One of the most important things that any game developer can do is generate hype over their products. Depending on the project, this can be a relatively difficult thing to do. Studio Wildcard’s Ark: Survival Evolved is one of the few examples of a title which generates its own hype based on concept alone: it is a dinosaur themed open-world survival game, built upon the idea of taming one’s own dinosaurs. For many players, this childhood wish fulfillment might be enough of a sell by itself. When you combine this premise with over two years or pre-release early access, the amount of hype and expectations can only grow so much more. Now the questions become focused on how Ark: Survival Evolved meets those lofty hopes and expectations.
In my opinion, there are many ways that the game does meet expectations. One of these ways is the game’s general atmosphere. Wherever you begin your journey on the island map, it is always immediately clear that you really are in an open world. The environment is beautiful, but it also feels huge and daunting. The creatures in ARK appeal in a similar fashion. They are colorful, they fit in with their environment, and many of them really do feel dangerous, especially in the early levels. A player who attacks a Triceratops with nothing more than their torch or stone axe is definitely a dead player.
While surviving alone is importantly very difficult, forming a tribe with online friends and taming dinosaur friends feels equally empowering. Riding into battle against a boss monster or a weaker tribe on the backs of several, high-level Rexes is a gratifying feeling unlike anything any other game in the survival genre can give you. Unfortunately, what ARK gains with its atmosphere, it loses with lack of polish. For a game which spent over two years in early access, the amount of bugs is a little shocking. For example, it is possible for tamed dinosaurs to simply fall through the world and disappear due to pathing and collision issues. While a Spinosaurus might feel powerful while you ride it into battle, it loses so much of that power and awe when you can tame or kill it as a solo player by trapping in a patch of trees which any kind of real thinking, living creature would seem to be able to walk around or break through.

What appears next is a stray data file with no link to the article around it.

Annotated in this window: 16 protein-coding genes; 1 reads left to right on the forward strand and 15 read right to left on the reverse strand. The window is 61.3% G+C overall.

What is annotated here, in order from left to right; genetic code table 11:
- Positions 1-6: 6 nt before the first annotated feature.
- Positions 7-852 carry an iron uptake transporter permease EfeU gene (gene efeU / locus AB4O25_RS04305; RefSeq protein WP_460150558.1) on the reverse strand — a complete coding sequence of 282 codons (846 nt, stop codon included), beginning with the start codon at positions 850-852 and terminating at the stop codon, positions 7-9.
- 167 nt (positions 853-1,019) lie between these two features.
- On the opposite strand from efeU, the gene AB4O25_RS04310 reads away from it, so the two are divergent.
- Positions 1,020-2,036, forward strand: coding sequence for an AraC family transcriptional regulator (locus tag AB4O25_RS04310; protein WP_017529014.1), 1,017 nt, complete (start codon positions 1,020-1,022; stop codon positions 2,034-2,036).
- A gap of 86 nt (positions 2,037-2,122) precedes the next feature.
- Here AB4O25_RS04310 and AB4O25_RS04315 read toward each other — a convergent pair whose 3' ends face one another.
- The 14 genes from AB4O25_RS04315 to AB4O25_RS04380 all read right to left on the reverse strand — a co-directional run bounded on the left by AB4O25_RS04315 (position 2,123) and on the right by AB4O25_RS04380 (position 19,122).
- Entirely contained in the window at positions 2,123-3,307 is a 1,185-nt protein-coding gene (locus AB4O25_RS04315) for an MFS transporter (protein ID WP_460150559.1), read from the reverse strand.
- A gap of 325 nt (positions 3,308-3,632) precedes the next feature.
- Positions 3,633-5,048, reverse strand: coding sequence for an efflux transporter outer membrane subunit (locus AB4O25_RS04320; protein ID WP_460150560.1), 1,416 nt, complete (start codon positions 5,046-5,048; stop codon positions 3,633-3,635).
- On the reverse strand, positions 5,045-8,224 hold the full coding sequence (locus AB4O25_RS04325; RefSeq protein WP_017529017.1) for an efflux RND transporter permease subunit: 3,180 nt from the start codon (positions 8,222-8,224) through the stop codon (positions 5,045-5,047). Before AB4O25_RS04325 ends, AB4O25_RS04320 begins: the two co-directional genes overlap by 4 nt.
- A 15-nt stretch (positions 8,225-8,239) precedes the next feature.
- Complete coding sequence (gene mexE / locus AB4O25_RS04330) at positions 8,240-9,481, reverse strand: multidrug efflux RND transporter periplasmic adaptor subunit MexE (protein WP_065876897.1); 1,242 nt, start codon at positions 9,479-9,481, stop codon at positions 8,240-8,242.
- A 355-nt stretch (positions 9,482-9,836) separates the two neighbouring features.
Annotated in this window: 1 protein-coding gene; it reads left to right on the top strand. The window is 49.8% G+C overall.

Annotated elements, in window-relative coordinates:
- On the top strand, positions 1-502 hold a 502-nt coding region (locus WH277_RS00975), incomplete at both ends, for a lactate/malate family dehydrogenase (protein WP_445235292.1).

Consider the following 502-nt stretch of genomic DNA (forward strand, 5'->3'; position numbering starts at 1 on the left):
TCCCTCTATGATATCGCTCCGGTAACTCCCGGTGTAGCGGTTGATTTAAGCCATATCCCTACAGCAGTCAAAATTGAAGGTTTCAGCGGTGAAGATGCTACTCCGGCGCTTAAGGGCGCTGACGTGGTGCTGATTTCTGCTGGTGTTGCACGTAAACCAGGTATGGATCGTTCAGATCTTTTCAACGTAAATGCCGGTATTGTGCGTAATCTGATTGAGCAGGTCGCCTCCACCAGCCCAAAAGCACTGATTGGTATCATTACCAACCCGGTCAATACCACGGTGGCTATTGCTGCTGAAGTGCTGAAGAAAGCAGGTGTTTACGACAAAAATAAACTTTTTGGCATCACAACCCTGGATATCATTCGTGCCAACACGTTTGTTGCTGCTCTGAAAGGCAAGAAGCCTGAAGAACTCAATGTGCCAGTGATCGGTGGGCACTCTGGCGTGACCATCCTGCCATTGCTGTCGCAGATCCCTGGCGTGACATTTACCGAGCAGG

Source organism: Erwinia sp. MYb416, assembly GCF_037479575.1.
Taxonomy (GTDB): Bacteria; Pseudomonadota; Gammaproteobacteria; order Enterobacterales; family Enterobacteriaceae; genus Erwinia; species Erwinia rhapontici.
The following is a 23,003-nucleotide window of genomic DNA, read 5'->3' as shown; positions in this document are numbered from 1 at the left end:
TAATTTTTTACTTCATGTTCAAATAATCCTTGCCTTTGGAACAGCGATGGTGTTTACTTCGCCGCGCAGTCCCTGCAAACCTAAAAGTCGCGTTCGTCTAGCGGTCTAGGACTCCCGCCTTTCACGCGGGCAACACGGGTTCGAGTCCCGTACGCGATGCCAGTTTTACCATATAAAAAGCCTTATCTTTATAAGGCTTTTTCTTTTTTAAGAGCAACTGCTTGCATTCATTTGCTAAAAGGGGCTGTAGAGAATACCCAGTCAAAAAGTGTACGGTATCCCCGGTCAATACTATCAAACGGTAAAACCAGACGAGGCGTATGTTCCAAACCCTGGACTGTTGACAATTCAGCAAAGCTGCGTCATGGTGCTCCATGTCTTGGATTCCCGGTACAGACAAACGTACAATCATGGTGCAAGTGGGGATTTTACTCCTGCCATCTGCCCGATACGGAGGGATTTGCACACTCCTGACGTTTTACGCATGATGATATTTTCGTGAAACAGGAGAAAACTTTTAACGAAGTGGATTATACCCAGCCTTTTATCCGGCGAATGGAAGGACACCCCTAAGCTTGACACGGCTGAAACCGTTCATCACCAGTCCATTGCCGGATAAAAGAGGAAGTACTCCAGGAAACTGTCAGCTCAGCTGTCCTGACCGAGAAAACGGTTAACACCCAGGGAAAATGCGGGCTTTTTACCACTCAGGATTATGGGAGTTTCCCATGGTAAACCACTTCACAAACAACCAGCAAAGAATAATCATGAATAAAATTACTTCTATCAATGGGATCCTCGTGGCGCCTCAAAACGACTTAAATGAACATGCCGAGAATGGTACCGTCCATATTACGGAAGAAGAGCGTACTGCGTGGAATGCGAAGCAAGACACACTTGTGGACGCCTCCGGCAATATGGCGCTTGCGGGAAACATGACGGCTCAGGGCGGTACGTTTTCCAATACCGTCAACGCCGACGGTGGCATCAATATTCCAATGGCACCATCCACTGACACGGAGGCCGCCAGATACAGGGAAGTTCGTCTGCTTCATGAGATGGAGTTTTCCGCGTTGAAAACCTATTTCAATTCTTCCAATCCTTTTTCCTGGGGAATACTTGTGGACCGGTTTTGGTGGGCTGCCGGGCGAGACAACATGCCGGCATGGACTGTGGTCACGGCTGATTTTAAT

In addition to the bugs, the game mechanics feel a little slow. Gathering resources and taming dinosaurs are always lengthy ordeals. They are compounded by the fact that one’s life and belongings are not safe when they sign off for the day. If a new player must spend hours on their first wooden base, for example, it does not seem like a healthy game feature for this base, and all of the players dinosaurs, to be killed and destroyed overnight.
Overall, Ark still feels like a game that is a little in the rough. The concept is still as appealing as it always was, but it currently feels somewhat unpolished and overfilled. In my opinion, it is still definitely worth checking out.
Check Out the ARK: Survival Evolved Aberration Expansion PAX West 2017 Trailer:
ARK: Survival Evolved is available for PC via Steam, PS4 and Xbox One.